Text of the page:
top of page


Over the past month, AusPlay released its 2022 calendar year data for national sport and physical activity participation across Australia.

The survey led by the Australian Sports Commission produced a series of concerning trends for junior tennis with more and more kids opting to play alternative codes.

The percentage of children (classified as 0-14 year old’s) participating in tennis through a club or association has fallen to 3.4% in 2022 – the lowest figure since AusPlay began recording data in 2016.

However, more worrying is the corresponding rise in participation for competing sports such as basketball and Australian rules football (particularly among girls).

The key takeaway from the graph is that tennis and basketball – which achieved similar participation in 2018 – have since gone in opposite directions, with the number of juniors associated with a club for each sport shifting dramatically:


270,205 – Basketball

247,953 – Tennis


356,193 – Basketball

170,527 – Tennis

But why is junior tennis struggling?

And while it could be put it down to a variety of reasons, I’ve pinpointed three that particularly impact participation for those aged 5-14 years old.

Firstly, other sports simply do it better.

Having been a junior tennis coach for the past year, I’ve seen the decision which every child and family must make – being what sport are kids going to play competitively?

They may want to play them all, but the reality is, basketball, netball, tennis, and many others all occur on Saturday mornings – and it naturally becomes one or the other.

Around the ages of 7-11 years old, children typically start playing for a club and once a sport has been chosen, they rarely change.

In 2022 and moving into 2023, basketball, among others, is consistently winning that battle – and understandably – as the skill level required for each child to compete is significantly lower.

In tennis, an 8-year-old must be able to serve into a full-sized court to play competition. Comparatively, any young boy or girl – regardless of ability – could be competing on a basketball court or football/soccer field and still enjoy playing and winning with friends.

Additionally, junior tennis players are still graded on skill level as opposed to age – so those of greater ability are quickly moved higher up and away from friends.

But what can tennis do?

There simply must be a revised standard of competition for 7-11-year old’s to entice more kids and parents to join teams and clubs.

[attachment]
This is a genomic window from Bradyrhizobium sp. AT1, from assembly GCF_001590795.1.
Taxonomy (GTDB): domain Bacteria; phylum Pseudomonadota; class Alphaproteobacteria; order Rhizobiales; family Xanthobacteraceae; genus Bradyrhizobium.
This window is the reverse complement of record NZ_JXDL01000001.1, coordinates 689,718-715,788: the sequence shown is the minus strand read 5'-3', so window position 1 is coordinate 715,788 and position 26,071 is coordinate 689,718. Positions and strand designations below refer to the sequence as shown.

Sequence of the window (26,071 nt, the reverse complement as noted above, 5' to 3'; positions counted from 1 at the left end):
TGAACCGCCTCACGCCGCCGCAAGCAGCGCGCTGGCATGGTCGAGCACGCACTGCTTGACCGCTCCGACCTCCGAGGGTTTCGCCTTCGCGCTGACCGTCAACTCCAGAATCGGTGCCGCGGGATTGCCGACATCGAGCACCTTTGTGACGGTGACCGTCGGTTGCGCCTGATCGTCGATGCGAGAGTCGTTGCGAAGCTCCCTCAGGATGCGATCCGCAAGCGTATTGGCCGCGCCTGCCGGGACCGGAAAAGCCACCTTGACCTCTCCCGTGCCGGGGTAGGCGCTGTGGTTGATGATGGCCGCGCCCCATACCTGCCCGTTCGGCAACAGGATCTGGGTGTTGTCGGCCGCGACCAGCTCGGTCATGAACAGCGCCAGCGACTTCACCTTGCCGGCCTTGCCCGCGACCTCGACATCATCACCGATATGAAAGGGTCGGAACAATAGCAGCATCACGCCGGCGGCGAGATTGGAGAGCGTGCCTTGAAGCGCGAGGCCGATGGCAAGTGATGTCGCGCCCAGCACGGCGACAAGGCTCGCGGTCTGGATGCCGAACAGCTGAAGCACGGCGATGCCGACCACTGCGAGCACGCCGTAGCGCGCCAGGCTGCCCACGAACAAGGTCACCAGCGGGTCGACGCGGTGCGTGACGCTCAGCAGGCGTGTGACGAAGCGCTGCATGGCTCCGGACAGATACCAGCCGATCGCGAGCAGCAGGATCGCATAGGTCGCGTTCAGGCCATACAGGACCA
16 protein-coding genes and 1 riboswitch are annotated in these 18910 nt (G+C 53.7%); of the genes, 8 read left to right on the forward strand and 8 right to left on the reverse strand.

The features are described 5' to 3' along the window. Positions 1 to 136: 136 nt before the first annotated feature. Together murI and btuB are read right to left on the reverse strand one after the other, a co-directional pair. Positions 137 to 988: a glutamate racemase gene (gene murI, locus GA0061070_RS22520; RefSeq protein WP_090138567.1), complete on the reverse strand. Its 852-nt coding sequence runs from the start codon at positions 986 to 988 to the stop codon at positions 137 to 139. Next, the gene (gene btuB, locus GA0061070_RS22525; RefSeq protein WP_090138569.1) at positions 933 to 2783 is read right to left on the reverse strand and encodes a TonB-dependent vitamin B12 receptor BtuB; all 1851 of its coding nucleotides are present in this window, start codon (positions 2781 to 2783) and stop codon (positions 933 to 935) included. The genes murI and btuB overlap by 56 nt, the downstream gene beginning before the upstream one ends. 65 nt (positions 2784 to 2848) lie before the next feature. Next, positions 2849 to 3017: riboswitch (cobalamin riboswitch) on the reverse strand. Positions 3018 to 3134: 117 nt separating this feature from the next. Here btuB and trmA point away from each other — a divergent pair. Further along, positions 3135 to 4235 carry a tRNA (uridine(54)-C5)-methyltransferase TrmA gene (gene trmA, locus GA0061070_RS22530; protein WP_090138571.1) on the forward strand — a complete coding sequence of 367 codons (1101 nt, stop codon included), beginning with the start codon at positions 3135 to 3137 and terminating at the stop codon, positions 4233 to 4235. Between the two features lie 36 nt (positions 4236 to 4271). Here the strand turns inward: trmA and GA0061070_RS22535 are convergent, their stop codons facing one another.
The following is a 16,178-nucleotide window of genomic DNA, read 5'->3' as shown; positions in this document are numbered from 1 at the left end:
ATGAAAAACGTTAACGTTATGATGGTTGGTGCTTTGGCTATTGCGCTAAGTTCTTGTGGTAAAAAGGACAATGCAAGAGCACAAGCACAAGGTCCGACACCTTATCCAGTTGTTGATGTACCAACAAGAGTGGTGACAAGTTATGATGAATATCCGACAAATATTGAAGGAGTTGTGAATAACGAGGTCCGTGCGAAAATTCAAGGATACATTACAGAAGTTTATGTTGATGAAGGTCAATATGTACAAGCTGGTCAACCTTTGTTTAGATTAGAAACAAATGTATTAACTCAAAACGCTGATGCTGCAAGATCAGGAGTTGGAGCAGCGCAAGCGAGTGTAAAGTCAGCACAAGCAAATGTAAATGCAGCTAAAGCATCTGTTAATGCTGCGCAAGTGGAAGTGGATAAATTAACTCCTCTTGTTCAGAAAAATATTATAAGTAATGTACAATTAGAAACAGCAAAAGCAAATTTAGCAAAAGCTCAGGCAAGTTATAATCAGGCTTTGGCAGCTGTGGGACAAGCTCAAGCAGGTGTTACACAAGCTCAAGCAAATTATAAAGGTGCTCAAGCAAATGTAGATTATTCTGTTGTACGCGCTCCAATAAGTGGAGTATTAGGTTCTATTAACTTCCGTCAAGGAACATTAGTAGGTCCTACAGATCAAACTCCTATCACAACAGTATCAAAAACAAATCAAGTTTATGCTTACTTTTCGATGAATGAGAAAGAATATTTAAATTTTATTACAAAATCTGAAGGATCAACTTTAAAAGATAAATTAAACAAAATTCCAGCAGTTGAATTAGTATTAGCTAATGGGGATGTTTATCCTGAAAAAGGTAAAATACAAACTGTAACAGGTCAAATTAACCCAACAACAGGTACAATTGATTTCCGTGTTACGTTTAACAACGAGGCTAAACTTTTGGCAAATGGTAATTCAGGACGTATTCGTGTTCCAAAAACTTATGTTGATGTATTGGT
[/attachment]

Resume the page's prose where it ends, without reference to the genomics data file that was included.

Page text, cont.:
Smaller courts, underarm serving, and age-based grades for under 8’s, 9’s, 10’s could all help to improve participation.

Secondly, tennis is too expensive for parents.

The AusPlay data for 2022 revealed that the cost of playing tennis is significantly greater than alternative junior sports.

The weekly price of lessons/training far exceeds sports such as basketball and football, and competing players at all ages must buy their own racquet.

An average one-hour private lesson may cost $70-100, while junior ‘Hotshots’ programs are approximately $200 per school term – an understandable price given the player to coach ratio is far lower than in other team sports.

However, tennis must look to innovate and incorporate more children into group lessons – as well as hosting team trainings for those playing competition – to both reduce costs and boost collaboration.

Finally, there is a lack of tennis coverage in Australia.

Naturally, 5-to-14-year old’s want to be like their sporting idols – those they see on television or watch live at the MCG.

The AFL and AFLW are particularly successful in drawing families to games through programs such as Auskick, and ultimately create an experience that is enjoyable to kids.

Likewise, the recent rise in junior basketball participation is in part due to the modern presence of the NBA and its athletes – as well as the NBL in Australia.

Meanwhile, tennis in Australia is inconspicuous outside of January – and very few children would see or watch any pro players for eleven months of the year.

Be it through news, streaming, or social media platforms, it feels as though Australians need to seek out tennis content – and it’s not nearly as accessible as NBA or EPL highlights, for example.

Additionally, Australian tennis has major room for growth in the promotion and marketing of local ITF events. Creating atmospheres at these tournaments with activities for families will naturally encourage more kids to want to play tennis.

Tennis often gets tagged ‘the sport for all ages’, but the reality is, kids are going elsewhere, and the problem needs attention.


bottom of page